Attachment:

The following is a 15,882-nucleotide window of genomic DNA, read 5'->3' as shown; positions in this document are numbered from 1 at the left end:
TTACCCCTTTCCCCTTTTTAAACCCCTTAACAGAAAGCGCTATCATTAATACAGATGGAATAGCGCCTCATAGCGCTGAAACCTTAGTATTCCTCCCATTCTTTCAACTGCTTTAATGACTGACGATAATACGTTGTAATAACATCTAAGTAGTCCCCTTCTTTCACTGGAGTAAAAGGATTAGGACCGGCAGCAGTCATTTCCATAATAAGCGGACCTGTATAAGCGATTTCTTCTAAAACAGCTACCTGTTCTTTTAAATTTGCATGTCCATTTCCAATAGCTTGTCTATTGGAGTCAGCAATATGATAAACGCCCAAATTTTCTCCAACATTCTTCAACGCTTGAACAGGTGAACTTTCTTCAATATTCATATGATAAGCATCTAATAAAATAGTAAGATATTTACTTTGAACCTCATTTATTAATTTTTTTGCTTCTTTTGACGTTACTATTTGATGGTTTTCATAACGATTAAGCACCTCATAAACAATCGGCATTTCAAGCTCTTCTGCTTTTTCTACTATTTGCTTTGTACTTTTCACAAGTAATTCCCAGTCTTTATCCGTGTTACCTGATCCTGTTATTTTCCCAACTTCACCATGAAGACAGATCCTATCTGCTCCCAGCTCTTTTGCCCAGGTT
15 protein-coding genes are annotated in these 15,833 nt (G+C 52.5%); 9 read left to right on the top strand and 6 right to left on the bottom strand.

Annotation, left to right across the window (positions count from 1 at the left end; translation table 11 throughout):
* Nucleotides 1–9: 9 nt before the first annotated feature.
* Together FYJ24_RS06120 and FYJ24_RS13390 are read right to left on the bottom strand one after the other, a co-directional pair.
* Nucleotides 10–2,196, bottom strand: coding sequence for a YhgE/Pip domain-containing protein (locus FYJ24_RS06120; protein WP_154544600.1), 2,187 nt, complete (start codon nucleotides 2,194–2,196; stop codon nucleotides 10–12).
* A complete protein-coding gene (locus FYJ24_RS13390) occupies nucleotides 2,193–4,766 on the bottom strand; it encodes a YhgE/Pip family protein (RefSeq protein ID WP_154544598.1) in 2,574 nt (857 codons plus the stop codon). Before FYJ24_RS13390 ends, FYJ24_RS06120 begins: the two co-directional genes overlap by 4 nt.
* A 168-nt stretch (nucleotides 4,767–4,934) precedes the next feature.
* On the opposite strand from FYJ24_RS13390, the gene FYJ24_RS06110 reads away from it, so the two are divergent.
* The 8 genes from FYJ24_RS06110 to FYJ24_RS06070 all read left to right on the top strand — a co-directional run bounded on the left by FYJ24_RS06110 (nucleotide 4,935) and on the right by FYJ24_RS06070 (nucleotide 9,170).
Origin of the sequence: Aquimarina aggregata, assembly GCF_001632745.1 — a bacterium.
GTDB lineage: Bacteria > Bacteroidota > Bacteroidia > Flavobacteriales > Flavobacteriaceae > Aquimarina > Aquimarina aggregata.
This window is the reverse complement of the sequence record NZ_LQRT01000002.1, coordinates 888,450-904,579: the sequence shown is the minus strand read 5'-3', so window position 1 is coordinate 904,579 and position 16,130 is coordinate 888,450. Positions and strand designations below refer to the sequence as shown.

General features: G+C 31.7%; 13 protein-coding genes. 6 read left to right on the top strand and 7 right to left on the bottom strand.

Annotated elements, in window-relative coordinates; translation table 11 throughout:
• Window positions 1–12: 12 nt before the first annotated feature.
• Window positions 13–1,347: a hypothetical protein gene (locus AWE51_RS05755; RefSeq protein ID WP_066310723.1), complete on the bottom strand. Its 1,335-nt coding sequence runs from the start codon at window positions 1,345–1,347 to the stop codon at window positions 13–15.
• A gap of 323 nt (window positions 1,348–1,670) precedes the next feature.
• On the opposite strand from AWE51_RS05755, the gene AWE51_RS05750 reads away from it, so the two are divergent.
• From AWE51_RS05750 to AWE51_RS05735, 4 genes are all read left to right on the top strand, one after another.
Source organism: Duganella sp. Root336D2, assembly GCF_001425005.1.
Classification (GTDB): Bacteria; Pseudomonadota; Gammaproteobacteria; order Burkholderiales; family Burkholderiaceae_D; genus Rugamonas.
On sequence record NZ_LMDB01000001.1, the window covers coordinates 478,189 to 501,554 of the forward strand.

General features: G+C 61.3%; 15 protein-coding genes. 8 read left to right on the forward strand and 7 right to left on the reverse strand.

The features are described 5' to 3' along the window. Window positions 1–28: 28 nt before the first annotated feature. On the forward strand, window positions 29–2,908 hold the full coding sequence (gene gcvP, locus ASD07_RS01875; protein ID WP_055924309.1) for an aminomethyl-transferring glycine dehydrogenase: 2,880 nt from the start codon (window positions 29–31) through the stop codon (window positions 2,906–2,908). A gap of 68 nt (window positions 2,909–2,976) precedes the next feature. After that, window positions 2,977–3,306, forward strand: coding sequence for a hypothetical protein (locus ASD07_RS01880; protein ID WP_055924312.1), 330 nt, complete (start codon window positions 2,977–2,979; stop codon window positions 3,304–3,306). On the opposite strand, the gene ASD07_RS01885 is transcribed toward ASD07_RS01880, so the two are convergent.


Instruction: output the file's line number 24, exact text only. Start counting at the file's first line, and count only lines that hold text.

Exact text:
On sequence record NZ_LMDB01000001.1, the window covers coordinates 478,189 to 501,554 of the forward strand.